Rise in the powers of the Princeps

Essay by Gokubrollylasker March 2006

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If we assume that the position and powers of the Princeps rose and developed subsequent to the Republican Civil Wars ending, following Octavian's return from Egypt (after he had defeated Antony and Cleopatra at the Battle of Actium in 27 BC), we can see that such wars had created a situation in which a system of rule under the 'Princeps' or ('first among equals') might take root and flourish.

The traditional source of political power in Rome, the Senate and it's Magistrates had been reduced to a nearly powerless shadow by casualties of war, proscriptions, the economic impoverishment of many members and the corrupt behavior of others. For decades, real power had been in the hands of generals who had been dictators in fact, if not in name. Marius, Sulla, Caesar and the triumvirs had all used the Senate as an instrument of their will and as a rubber stamp for their own political decisions, whilst holding onto real power in the form of their armies.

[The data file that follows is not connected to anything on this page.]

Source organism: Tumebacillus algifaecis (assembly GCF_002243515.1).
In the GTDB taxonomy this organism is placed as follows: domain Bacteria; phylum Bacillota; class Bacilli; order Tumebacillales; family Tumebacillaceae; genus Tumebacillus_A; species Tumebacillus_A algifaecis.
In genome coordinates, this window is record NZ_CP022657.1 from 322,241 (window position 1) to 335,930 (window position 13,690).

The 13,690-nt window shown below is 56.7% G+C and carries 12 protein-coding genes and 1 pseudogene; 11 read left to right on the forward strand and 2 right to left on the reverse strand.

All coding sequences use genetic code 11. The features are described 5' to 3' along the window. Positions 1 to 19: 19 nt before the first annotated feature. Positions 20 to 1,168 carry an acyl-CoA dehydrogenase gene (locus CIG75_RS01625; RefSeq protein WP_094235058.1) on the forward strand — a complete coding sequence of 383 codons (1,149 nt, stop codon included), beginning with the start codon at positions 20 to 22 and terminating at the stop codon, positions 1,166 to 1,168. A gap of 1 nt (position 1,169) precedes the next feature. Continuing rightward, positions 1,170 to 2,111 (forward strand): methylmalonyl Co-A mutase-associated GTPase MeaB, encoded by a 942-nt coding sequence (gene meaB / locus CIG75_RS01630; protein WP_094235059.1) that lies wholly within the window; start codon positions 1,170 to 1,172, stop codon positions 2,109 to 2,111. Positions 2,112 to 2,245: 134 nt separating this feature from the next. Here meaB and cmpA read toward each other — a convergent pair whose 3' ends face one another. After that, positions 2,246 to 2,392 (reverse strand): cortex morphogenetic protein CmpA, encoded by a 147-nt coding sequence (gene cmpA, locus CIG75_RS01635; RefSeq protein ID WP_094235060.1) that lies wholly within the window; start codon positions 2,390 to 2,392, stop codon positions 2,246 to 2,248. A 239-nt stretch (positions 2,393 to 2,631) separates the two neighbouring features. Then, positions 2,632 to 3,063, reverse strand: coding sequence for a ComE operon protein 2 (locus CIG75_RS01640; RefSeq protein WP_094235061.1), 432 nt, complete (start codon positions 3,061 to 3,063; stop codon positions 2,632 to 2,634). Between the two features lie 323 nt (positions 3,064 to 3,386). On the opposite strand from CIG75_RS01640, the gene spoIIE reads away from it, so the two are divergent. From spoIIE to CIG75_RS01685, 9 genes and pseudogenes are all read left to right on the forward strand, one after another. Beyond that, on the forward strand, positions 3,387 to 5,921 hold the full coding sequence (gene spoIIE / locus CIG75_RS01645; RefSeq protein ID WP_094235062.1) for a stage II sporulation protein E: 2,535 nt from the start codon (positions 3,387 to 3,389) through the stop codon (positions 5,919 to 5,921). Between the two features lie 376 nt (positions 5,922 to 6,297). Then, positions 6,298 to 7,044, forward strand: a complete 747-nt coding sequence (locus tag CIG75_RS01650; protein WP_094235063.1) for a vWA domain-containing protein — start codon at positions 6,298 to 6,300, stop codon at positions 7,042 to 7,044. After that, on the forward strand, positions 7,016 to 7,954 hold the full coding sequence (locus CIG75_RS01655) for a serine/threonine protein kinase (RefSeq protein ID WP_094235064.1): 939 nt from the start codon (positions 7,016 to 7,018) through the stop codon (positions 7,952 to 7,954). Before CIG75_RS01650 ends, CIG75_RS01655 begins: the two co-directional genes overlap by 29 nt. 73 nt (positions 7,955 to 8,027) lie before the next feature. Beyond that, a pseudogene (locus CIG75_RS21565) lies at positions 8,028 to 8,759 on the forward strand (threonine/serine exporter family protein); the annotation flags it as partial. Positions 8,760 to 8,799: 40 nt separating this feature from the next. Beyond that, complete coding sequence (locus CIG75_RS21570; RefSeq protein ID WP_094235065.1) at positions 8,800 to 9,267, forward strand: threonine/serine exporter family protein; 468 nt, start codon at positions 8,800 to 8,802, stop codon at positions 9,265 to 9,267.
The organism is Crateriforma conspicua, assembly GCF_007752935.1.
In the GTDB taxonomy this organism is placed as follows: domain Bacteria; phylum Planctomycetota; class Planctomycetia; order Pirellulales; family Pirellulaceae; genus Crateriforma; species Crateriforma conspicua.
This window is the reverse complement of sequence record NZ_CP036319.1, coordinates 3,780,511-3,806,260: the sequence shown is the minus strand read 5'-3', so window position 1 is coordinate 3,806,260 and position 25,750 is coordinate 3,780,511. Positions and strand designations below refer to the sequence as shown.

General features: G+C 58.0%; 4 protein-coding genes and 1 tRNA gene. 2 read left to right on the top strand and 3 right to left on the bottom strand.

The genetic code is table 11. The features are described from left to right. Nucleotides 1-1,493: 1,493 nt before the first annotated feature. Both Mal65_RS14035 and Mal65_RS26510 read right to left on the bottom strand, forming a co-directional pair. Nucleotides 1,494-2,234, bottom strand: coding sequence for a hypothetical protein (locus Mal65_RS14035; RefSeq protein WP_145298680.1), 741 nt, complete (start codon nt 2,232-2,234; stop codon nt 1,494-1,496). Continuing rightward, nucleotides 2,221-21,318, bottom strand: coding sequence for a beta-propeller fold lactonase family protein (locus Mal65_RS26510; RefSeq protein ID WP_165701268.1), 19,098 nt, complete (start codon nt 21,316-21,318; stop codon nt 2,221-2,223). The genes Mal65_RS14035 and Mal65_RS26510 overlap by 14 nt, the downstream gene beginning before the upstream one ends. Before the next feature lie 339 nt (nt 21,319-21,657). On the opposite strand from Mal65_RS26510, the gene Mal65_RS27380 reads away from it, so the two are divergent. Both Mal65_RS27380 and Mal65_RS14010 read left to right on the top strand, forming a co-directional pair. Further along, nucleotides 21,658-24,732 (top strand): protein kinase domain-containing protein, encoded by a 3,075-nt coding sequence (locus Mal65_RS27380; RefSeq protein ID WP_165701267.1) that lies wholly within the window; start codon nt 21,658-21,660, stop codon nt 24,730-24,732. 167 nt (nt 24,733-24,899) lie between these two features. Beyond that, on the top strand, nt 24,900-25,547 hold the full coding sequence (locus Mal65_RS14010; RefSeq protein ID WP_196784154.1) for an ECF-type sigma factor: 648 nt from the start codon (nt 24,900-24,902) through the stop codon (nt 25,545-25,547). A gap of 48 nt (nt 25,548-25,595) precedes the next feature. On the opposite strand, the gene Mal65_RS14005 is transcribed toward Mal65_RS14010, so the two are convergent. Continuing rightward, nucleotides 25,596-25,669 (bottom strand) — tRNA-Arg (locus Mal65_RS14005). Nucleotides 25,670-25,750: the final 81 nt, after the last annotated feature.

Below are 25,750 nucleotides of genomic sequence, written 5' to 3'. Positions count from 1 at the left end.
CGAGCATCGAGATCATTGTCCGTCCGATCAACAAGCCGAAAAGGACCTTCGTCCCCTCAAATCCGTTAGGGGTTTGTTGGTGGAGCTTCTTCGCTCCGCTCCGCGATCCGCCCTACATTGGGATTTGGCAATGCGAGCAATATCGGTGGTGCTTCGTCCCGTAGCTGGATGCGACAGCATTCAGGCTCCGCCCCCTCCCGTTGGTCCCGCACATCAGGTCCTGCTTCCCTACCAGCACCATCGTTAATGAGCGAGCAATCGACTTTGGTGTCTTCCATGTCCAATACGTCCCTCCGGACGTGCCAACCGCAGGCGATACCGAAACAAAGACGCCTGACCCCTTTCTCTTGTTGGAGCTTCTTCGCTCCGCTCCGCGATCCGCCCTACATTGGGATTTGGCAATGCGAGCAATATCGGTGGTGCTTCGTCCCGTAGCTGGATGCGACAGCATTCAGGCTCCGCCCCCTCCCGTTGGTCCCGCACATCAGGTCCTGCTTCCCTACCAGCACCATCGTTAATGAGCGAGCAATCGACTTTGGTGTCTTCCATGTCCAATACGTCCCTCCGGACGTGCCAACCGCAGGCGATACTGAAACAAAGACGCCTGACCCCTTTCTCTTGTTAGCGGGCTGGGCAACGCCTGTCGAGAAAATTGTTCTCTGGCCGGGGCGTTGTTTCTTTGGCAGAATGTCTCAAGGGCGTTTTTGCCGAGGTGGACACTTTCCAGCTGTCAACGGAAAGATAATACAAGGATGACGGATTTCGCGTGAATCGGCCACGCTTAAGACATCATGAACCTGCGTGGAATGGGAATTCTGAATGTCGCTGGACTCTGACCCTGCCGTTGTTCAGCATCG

Rome and Italy had been reduced by the economic chaos of the war and the exactions and confiscations needed to support the armies.

The Empire itself, whilst it had grown was only weakly held in many areas. Gauls in North Italy were trying to break free of Rome, parts of Spain were virtually unconquered and Parthia threatened in the East. Rome held an Empire in name, but could derive little benefit from it, economically or otherwise.

As a people, the Romans would have been war-weary, national self-confidence would be at a low ebb and faith in religious certainties lost. (Evident in the people turning to foreign Gods such as Isis).

Whilst a triumvir, Octavian had annihilated the staunchest Republicans and came back to Rome as a man, wise enough to avoid the...